What It’s Like to Be Deathly Afraid of Feet

What It’s Like to Be Deathly Afraid of Feet

Jordyn Bristow can’t remember how or why she became unbearably repulsed by feet. All she knows is that starting about three years ago, when she caught a glimpse of someone’s bare feet, she wanted to vomit. The urge hasn’t let up. “I start gagging—it’s horrible,” says Bristow, 18, who lives in Tasmania, Australia. She was recently at a grocery store when her dad pointed out an older man wearing flip-flops, which accentuated his cracked and apparently infected ingrown toenails. She started dry-heaving and had to leave the store and sit outside, struggling to catch her breath.

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Bristow has podophobia: an overwhelming fear of feet. While it’s unclear exactly how many people share this aversion, experts agree it’s rare. (It’s basically nonexistent in scientific literature.) That means it’s often misunderstood; when Bristow tells her friends about her phobia, they usually start laughing and shove their feet on her, or touch hers, thinking it’s a joke. “It’s humiliating,” she says. “I want more people to know about it and take it seriously.”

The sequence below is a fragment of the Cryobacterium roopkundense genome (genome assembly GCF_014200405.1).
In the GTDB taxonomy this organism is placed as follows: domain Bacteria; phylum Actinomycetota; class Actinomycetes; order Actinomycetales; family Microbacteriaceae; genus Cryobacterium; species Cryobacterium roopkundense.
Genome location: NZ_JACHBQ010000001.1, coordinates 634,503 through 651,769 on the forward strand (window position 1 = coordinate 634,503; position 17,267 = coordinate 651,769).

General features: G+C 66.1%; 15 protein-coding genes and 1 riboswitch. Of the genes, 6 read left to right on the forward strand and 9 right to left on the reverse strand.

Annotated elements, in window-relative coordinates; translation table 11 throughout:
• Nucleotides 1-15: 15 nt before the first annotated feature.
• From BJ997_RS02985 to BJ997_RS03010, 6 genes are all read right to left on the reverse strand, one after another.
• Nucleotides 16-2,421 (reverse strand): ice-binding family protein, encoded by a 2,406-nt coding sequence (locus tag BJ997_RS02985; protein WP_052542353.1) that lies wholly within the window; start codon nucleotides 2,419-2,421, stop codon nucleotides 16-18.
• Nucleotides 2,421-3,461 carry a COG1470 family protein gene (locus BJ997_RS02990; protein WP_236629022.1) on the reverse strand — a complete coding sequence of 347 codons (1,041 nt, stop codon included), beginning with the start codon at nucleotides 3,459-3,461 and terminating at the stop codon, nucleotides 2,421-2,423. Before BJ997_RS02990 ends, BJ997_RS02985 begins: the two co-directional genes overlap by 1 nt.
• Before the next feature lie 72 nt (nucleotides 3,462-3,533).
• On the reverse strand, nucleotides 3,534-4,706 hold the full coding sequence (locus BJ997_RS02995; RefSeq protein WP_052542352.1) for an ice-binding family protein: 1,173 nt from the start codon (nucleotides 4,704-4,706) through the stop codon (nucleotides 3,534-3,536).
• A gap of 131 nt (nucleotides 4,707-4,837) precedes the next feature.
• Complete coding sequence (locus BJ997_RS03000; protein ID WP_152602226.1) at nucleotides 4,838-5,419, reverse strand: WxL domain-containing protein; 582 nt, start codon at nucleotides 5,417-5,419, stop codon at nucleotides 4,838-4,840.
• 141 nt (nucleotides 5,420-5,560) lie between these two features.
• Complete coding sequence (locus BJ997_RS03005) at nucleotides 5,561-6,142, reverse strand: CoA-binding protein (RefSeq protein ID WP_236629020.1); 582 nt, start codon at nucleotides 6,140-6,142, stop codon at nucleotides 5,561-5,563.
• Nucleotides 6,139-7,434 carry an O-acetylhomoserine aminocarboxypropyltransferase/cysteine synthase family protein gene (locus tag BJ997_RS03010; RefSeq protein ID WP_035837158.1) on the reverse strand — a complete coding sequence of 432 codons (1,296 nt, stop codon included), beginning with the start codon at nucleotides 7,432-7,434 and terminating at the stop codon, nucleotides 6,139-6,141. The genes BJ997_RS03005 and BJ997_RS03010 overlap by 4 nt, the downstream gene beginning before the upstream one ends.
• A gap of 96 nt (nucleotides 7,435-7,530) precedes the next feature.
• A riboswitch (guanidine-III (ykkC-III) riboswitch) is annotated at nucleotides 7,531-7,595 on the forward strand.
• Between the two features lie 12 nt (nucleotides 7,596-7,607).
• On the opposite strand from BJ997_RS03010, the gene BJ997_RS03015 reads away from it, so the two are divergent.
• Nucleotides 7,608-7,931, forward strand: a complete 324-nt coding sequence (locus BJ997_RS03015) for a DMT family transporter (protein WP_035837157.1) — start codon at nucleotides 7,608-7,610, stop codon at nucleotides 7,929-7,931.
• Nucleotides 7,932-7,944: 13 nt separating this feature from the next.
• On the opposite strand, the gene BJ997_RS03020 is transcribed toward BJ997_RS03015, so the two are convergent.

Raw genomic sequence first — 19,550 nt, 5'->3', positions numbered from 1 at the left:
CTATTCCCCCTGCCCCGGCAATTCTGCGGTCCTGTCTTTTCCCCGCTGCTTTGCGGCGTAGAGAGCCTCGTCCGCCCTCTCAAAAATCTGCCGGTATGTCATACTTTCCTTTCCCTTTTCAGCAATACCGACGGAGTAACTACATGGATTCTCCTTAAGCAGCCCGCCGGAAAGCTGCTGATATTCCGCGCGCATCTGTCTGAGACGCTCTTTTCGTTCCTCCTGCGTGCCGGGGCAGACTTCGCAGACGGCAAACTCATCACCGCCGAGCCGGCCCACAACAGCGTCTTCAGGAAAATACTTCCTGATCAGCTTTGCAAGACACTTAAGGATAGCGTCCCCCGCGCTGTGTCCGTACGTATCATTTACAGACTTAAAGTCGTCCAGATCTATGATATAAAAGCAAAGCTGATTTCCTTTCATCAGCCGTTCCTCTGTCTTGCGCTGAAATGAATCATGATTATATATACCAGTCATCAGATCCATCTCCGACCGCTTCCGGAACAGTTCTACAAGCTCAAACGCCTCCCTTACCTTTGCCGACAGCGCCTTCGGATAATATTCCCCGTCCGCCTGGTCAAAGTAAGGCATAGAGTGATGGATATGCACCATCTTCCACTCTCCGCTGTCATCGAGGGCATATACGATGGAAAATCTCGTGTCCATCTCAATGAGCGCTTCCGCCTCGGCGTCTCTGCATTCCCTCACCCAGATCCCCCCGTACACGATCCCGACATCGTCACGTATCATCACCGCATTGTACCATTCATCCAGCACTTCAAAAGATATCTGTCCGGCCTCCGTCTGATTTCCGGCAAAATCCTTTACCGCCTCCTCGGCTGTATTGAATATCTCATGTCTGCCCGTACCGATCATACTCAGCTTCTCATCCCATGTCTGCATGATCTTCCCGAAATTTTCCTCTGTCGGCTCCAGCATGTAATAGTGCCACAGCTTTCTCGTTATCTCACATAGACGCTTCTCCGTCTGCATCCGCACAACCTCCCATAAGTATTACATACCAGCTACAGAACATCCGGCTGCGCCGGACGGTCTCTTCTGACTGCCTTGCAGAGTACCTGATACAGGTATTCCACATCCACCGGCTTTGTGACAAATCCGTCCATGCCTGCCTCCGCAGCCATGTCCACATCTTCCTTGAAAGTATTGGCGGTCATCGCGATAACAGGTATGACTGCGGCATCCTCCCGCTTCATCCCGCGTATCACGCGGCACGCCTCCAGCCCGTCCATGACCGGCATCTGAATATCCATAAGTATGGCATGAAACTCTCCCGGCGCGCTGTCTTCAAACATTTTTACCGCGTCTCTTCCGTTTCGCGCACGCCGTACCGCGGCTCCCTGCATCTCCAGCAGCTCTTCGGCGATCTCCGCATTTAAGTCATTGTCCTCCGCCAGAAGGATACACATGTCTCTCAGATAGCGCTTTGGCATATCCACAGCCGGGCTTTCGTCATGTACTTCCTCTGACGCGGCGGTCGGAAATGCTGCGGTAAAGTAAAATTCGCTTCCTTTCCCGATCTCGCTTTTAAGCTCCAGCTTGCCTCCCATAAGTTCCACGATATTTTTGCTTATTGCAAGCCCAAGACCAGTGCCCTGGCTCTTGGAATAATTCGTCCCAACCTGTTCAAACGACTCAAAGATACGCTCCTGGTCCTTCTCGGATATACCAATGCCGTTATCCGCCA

When summer kicks off and shoes are shed, podophobes brace themselves for visible toes—knowing one look in the wrong direction could trigger a visceral reaction. Here’s what it’s like to live with podophobia.

A pounding heart, shortness of breath, and feeling like you’re going to die

Podophobia transcends your average feeling of disgust. “It’s not just the general feeling of the ick,” says Lienna Wilson, a clinical psychologist in Princeton, N.J., who treats phobias. “We all have things we don’t like that create that nails-on-the-chalkboard feeling. Phobia is much more intense.” People sometimes have panic attacks, she says, and experience heart palpitations, shortness of breath, and dizziness; they also start sweating and feel like they can’t breathe. “They really think they’re going to die,” she says. “It’s a very severe physical and emotional reaction.”